The Chinese script is one of the major writing systems of the world and has over three thousand years of recorded history. Native accounts of its origin have been extremely influential and remain part of the general discourse, even though newly discovered archaeological materials in many cases challenge the traditional view. The earliest known examples of Chinese characters survive on oracle bones, and these are essentially ancestral to all modern forms of written Chinese, even though the script went through great changes during the following millennia. One of the most important such changes was the Qin-Han transition from the scripts of the Warring States period to that of the dynastic era. In the medieval period, the Chinese script was adopted for other languages in East and Central Asia, and in some cases was modified to create new Sinoform scripts (e.g., Khitan, Jurchen, and Tangut).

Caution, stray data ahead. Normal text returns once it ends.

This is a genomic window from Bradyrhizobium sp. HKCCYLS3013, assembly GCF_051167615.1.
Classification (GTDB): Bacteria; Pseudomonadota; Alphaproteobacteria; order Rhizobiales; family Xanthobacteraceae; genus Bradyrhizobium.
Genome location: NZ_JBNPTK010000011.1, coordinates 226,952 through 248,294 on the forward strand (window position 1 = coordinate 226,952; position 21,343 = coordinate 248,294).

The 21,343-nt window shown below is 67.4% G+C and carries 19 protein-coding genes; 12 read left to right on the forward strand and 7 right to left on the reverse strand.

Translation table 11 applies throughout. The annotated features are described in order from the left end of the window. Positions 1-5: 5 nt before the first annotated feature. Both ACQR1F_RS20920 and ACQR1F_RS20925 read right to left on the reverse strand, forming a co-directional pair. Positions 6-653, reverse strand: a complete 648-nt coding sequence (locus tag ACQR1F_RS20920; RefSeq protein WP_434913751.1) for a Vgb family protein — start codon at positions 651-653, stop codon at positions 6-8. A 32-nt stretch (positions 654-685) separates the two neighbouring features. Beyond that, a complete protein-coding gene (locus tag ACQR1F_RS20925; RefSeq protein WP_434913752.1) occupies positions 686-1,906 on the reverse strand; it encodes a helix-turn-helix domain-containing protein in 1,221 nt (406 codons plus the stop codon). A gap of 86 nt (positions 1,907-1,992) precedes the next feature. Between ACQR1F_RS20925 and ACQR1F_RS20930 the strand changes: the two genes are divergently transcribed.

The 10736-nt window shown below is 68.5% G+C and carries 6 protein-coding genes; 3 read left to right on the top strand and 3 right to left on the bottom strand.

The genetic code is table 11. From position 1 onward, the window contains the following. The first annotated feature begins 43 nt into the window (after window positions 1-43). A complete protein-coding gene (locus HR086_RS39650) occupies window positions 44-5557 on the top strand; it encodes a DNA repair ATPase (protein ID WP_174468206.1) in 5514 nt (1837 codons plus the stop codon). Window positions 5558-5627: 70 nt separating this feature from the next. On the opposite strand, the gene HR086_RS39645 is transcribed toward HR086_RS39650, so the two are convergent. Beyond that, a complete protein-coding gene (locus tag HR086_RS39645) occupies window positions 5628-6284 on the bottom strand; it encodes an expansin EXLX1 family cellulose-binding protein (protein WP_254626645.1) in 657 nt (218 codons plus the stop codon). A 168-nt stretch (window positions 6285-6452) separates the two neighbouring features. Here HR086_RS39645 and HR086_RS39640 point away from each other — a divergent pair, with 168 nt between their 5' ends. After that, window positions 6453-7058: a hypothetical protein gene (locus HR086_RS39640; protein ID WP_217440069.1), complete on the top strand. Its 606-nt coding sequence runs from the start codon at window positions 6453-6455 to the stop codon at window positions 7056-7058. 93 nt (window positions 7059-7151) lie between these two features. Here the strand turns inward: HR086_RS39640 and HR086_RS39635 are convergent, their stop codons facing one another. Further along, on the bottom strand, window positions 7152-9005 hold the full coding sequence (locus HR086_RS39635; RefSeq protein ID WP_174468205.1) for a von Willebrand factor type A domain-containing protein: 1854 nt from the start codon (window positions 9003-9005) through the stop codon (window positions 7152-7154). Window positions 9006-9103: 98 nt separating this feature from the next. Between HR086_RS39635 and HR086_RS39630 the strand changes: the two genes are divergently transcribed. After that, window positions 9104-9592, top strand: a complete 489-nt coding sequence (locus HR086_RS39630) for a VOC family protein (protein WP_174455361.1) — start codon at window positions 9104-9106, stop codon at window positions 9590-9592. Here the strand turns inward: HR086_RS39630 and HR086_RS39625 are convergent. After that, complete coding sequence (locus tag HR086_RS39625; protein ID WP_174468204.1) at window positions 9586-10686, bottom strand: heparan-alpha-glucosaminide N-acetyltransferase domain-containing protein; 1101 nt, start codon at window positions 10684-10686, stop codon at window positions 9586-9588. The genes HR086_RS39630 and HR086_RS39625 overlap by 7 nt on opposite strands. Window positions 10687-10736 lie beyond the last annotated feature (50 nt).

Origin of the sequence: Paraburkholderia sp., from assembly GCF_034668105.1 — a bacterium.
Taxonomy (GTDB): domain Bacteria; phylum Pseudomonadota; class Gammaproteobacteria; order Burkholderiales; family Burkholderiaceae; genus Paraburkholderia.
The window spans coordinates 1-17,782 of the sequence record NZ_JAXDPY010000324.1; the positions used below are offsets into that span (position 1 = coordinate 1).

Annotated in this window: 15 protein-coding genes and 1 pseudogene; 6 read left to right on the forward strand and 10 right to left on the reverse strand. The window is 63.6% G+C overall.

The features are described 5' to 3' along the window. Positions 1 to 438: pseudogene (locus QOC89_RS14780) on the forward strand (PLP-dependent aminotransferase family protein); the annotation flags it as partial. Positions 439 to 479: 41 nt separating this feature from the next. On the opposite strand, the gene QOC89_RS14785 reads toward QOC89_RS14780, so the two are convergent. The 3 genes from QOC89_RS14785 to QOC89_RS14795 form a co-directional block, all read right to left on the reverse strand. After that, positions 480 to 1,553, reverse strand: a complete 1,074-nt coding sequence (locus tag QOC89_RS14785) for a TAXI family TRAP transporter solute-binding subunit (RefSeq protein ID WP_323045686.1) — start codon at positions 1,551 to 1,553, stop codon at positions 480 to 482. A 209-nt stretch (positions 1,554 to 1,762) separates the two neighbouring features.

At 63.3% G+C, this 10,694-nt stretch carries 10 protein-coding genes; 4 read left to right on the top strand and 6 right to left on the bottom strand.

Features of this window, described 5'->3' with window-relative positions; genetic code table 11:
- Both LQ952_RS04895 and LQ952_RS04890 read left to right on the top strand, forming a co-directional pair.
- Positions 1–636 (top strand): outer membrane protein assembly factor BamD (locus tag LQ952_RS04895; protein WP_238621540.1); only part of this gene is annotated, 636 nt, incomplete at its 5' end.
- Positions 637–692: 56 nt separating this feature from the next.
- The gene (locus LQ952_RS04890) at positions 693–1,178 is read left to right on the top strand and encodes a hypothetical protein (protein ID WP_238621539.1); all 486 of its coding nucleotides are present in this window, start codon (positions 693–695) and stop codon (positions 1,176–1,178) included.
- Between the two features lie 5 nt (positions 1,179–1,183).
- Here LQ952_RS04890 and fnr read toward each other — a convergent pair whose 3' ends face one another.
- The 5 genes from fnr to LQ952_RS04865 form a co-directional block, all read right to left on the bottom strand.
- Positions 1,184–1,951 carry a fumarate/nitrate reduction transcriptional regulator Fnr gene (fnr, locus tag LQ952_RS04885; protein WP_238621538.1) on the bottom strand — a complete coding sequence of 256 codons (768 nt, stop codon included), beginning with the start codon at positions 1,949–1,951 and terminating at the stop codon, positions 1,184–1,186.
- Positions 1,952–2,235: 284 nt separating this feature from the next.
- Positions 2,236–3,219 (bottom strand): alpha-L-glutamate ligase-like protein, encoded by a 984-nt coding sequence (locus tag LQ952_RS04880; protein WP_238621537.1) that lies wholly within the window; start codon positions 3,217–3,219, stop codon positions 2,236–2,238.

This essay seeks to place translation within a broad spectrum of bilingual practice. It shows the basic distinction but also the substantial overlap between oral and written transmission in the ancient and modern worlds, and focuses on issues of trust, prestige and cultural mixing in the history of translation practice. It argues that Roman translation models continue to shape modern approaches to the field. Discussion on why resistance may lie behind the paucity of translations in some languages. Issues raised by the transmission of religious texts have had special impact on the idea of translation, which nonetheless has remained as ‘fuzzy’ in practice in modern times as it was under the Roman Empire.